This dataset is the definitive set of territorial authority boundaries for 2021 as defined by the Local Government Commission and/or the territorial authorities themselves but maintained by Stats NZ (the custodian). A territorial authority is defined under the Local Government Act 2002 as a city or a district council. There are 67 territorial authorities in New Zealand. This total reflects the amalgamation of the seven territorial authorities (Rodney District, North Shore City, Waitakere City, Auckland City, Manukau City, Papakura District, and Franklin District) into one Auckland Council in 2010.Territorial authorities are the second tier of local government in New Zealand, below regional councils. The 67 territorial authorities comprise 13 city councils including the Auckland council, 53 district councils, and the Chatham Islands Territory. Some territorial authority boundaries are coterminous with regional council boundaries but there are several exceptions. An example is Taupo District, which is split between four regions, although most of its area falls within the Waikato Region. When defining the boundaries of territorial authorities, the Local Government Commission bases considerable weight on the ‘community of interest’. Territorial authorities are defined at meshblock, statistical area 1 (SA1) and statistical area 2 (SA2) levels.The 2021 digital pattern includes the following territorial authorities: Territorial authority codeTerritorial authority name001Far North District002Whangarei District003Kaipara District011Thames-Coromandel District012Hauraki District013Waikato District015Matamata-Piako District016Hamilton City017Waipa District018Ōtorohanga District019South Waikato District020Waitomo District021Taupo District022Western Bay of Plenty District023Tauranga City024Rotorua District025Whakatane District026Kawerau District027Ōpōtiki District028Gisborne District029Wairoa District030Hastings District031Napier City032Central Hawke's Bay District033New Plymouth District034Stratford District035South Taranaki District036Ruapehu District037Whanganui District038Rangitikei District039Manawatu District040Palmerston North City041Tararua District042Horowhenua District043Kapiti Coast District044Porirua City045Upper Hutt City046Lower Hutt City047Wellington City048Masterton District049Carterton District050South Wairarapa District051Tasman District052Nelson City053Marlborough District054Kaikoura District055Buller District056Grey District057Westland District058Hurunui District059Waimakariri District060Christchurch City062Selwyn District063Ashburton District064Timaru District065Mackenzie District066Waimate District067Chatham Islands Territory068Waitaki District069Central Otago District070Queenstown-Lakes District071Dunedin City072Clutha District073Southland District074Gore District075Invercargill City076Auckland099Area Outside Territorial AuthorityThe following table describes significant changes to the territorial authority boundaries and functions:YearChanges1989New Zealand’s local government structural arrangements were significantly reformed by the Local Government Commission in 1989. Prior to reformation there were 205 territorial local authorities: 28 cities, 78 boroughs, 67 counties, 31 districts, and 1 town district, as well as a multitude of ad-hoc authorities such as pest control boards, drainage boards, catchment boards, and domain and reserve boards.These were replaced by 74 territorial local authorities, 15 of which were cities and 58 districts. The exception was Chatham Islands County which retained its county status.1990Invercargill was proclaimed a city.1992Nelson-Marlborough Regional Council was abolished by a Local Government Amendment Act. Kaikoura District was transferred to the Canterbury Region. Nelson City, and Tasman and Marlborough districts became unitary authorities. 1995The Chatham Islands County was dissolved and reconstituted by a specific Act of Parliament as the "Chatham Islands Territory", with powers similar to those of territorial authorities and some functions similar to those of a regional council. This included the addition of territorial sea, a coastal buffer extending to twelve nautical miles from the coastline.1995Tasman District boundary extended to align with the Tasman Region boundary at the 12-mile limit.1998Not Applicable category changed to Area Outside Territorial Authority2004Tauranga District changed to Tauranga City.2006Banks Peninsula District merged into Christchurch City as a result of a Local Government Commission decision following a 2005 referendum. 2010Auckland Council established under the Local Government (Tamaki Makaurau Reorganisation) Act 2009. Rodney District, North Shore City, Waitakere City, Auckland City, Manukau City, Papakura District, and Franklin District territorial councils, and the Auckland Regional Council, were abolished to become a unitary authority known as the Auckland Council. The area now consists of one city council (with statutory provision for three Maori councillors), 13 wards, and 21 local boards.2015Wanganui District Council name changed to Whanganui District Council effective 1 December 2015.2020Otorohanga District Council amended to Ōtorohanga District Council under schedule 2 of the Local Government Act 2002.Opotiki District Council amended to Ōpōtiki District Council under schedule 2 of the Local Government Act 2002.Digital boundary data became freely available on 1 July 2007.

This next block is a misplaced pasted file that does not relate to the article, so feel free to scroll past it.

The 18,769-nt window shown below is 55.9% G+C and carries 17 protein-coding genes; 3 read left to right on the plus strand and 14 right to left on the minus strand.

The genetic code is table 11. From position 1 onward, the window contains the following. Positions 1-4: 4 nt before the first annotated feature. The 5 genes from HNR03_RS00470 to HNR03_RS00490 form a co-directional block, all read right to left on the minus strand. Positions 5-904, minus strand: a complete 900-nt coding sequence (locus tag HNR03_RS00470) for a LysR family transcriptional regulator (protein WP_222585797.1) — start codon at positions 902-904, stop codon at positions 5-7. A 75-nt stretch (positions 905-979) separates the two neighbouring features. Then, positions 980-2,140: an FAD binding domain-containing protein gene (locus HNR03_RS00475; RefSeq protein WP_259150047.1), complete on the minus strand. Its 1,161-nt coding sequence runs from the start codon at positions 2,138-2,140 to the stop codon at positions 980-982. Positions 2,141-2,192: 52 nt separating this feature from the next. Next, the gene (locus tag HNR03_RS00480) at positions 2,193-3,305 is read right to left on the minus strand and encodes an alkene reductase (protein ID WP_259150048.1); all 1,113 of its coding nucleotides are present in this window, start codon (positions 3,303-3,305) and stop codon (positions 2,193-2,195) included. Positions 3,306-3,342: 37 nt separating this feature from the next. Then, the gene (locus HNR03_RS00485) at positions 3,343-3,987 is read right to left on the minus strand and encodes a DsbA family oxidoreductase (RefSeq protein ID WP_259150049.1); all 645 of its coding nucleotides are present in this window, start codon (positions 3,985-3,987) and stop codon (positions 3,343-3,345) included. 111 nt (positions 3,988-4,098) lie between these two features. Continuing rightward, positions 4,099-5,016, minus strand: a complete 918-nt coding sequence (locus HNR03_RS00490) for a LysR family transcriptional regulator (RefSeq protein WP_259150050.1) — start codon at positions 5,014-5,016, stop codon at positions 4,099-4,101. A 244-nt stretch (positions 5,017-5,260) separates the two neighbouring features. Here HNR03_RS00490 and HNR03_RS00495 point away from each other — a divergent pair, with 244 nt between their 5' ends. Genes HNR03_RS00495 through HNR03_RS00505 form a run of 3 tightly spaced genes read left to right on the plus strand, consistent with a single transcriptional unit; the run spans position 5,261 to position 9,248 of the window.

Territorial authorities are based on the meshblock pattern. Non-alignment of meshblock and cadastral boundaries are one of a number of reasons for meshblock boundary adjustments. Other reasons include requests from local authorities, Local Government Commission, Electoral Representation Commission and to make census enumeration processes easier. From the meshblock pattern, higher geographies, including the 2021 territorial authority pattern, were dissolved using the dissolve tool in the Arc GIS suite. To derive the territorial authorities boundaries clipped to the coastline, meshblock polygons were dissolved to exclude meshblocks with a land/water attribute of Inlet or Oceanic.